Belknap is one of the larger mafic volcanoes in the Sisters Reach, more than 30 of which run continuously along the segment. As with other mafic volcanic fields in and next to the Cascades, it does not exhibit a distinct pattern for compositional evolution over time like at the Hawaii hotspot. The area by Belknap and Mount Bachelor is marked by extensional tectonics, with a high density of mafic (rich in magnesium and iron) volcanic vents. There are clear trends among volcanic centers in the area including at Sand Mountain and Inaccessible Cone, suggesting underlying faults; according to Taylor (1965), Belknap's alignment with the Spatter Cone Chain and Blue Lake Crater might similarly indicate underlying faults or fractures connecting the vents at depth, though there are some irregularities. One important distinction is that almost all vent patterns in the area except the supposed Belknap–Blue Lake alignment individually trend north–south, no matter the alignment of the aggregate trend.

Belknap formed on the lower slopes of Mount Washington, a highly eroded volcano; Mount Washington's pinnacle lies about 3 miles (4.8 km) from Belknap. Dissolved magmatic carbon dioxide flux at Mount Washington and Belknap Crater was calculated by James et al. (1999) to be 5.3 pounds (2.4 kg) per year. Belknap consists of a shield volcano and pyroclastic cone, which form a late Holocene shield volcano complex. It is made up of basaltic and basaltic andesite lava, which is sub-alkaline. Mafic in composition, it is characteristic of High Cascade volcanism. In addition to its shield volcano vents, the Belknap complex also consists of lava flows and tephra deposits erupted from one central vent and several other flank vents. Its lava flows encompass about 39 square miles (100 km2). It has a pyroclastic core. The more southern of the two craters on Belknap's summit cone has a depth of 250 feet (76 m) and width of more than 1,000 feet (300 m) at its rim.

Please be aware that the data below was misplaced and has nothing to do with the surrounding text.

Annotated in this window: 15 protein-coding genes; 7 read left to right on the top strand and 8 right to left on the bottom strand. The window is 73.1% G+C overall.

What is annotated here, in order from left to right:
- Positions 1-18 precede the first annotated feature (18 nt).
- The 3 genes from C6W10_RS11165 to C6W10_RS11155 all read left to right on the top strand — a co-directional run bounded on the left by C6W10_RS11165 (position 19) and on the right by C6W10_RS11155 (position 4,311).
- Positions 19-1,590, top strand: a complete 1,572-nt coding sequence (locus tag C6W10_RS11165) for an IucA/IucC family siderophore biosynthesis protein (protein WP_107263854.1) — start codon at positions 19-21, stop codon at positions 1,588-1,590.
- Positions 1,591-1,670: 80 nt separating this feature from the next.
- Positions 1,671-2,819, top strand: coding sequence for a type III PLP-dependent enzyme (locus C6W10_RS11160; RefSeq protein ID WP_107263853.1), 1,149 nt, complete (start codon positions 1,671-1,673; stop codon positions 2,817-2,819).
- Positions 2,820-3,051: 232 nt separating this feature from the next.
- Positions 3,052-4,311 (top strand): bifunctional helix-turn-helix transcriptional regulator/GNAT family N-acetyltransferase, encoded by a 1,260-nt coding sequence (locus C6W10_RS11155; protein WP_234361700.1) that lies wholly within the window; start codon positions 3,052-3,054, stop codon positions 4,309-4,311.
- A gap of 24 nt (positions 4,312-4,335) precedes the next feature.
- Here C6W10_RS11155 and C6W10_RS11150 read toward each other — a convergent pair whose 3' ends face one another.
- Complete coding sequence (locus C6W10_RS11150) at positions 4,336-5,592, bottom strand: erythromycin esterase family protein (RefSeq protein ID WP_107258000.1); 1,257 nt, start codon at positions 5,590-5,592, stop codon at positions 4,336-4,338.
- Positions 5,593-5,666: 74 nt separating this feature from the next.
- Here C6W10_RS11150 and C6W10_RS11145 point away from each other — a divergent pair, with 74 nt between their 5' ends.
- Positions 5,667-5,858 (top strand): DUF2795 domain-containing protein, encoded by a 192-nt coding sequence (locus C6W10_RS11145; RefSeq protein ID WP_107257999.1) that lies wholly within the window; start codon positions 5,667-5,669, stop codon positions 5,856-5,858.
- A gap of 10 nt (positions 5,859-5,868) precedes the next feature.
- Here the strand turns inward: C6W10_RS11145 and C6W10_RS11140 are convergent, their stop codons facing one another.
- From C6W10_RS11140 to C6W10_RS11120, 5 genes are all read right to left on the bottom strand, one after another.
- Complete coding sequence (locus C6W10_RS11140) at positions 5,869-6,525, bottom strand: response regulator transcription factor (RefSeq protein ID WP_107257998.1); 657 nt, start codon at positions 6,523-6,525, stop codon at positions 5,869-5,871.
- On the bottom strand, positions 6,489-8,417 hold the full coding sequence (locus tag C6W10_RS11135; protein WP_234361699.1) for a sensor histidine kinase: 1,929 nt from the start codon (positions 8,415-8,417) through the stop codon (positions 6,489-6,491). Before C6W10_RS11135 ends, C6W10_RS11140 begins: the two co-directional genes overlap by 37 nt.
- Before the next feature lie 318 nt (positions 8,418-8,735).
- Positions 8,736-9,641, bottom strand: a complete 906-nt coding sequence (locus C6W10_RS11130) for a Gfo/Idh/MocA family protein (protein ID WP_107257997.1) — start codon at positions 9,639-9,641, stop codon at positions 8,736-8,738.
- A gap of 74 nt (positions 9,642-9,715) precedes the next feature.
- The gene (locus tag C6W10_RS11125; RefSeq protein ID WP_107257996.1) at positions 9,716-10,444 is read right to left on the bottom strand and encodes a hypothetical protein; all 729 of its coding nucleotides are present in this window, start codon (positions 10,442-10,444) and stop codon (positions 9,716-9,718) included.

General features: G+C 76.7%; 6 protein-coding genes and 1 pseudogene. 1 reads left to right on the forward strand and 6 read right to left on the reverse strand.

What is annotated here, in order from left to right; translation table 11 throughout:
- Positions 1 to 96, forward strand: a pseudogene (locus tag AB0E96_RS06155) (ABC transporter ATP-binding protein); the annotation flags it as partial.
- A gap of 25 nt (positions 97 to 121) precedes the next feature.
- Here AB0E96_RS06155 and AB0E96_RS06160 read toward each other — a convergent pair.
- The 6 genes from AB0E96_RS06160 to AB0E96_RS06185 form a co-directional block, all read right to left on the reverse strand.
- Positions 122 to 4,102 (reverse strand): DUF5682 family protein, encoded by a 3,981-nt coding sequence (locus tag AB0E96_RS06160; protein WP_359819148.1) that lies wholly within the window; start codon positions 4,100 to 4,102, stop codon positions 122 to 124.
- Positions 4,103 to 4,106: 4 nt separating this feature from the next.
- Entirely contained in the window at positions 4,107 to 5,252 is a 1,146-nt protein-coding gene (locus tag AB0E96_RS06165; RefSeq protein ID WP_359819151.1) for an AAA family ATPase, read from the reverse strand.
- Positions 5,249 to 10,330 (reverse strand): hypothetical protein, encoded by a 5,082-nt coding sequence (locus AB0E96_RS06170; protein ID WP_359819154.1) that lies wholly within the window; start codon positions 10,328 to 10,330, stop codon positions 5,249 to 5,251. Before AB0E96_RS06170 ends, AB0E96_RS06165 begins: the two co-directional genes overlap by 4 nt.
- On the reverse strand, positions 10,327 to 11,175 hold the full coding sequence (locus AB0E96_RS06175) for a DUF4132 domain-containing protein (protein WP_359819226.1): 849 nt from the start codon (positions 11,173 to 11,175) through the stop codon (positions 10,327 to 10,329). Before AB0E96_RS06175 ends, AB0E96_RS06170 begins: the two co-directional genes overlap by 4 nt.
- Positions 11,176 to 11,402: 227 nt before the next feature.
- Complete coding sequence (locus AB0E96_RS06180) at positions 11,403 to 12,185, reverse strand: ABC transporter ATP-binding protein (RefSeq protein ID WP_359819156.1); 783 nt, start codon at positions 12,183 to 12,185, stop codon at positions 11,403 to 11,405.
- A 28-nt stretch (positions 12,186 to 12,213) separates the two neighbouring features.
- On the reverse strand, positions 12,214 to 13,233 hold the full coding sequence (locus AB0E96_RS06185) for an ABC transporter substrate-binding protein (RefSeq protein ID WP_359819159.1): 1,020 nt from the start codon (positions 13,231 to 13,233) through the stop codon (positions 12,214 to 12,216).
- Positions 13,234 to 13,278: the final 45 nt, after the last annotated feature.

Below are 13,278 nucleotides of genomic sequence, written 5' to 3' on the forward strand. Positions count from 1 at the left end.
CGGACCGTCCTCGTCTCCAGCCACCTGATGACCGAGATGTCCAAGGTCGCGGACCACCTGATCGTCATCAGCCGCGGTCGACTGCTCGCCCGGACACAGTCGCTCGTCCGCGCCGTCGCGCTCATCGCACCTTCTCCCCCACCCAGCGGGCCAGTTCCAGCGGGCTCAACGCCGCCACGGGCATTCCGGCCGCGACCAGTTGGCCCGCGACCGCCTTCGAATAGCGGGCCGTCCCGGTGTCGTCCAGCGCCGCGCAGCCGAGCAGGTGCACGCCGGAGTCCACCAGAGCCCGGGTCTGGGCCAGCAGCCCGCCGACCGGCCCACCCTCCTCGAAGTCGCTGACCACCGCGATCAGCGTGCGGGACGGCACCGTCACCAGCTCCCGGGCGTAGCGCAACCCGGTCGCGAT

Belknap is one of three major lava fields in its area with Sand Mountain and Yapoah–Four-in-One–Collier. Of these, Belknap is the largest, encompassing Belknap Crater's shield, Little Belknap, and South Belknap cone. Lava flows in the area have a black and glassy appearance with a vesicular texture. The basalt and basaltic andesite lava flows from Belknap include small plagioclase and olivine phenocrysts, which run for 0.039 inches (1 mm) across, as well as glomerocrysts, which are sparse and run up to 0.28 inches (7 mm) across. Some of the lava flows encased charcoal. Lava flows range from olivine basalt to basaltic andesite and generally show few signs of weathering or mineral alteration, with solid cores and outer surfaces with jagged volcanic blocks and flow breccia. The cores of lava deposits are inaccessible, except at lava tubes, lava gutters, road cuts, and quarries.

Belknap is well-preserved and serves as a good example of Holocene-era activity in the High Cascades. Its core consists of cinder, which is surrounded by a broad shield. It marks an intermediate scale between cinder cones that produced small lava flows such as Twin Craters or Yapoah and larger volcanoes like Mount Washington or Three Fingered Jack. Along with lava flows from the Sand Mountain Volcanic field and other young volcanic centers in the Santiam and McKenzie Pass area, many of the lavas produced by Belknap have crusts with slag or volcanic blocks, with a smaller number having surfaces with ropy, pāhoehoe appearances. The deposits consist of piles of basaltic andesite shards arranged in piles as a result of collapsed lava tubes and breakage of lava crusts and interior lava flows that continued moving while their exteriors cooled; Taylor (1965) wrote that Belknap "is only a pile of cinders on the summit of a vast shield of recent lava." The estimated volume of cinders at Belknap Crater is 75,000,000 cubic yards (57,000,000 m3).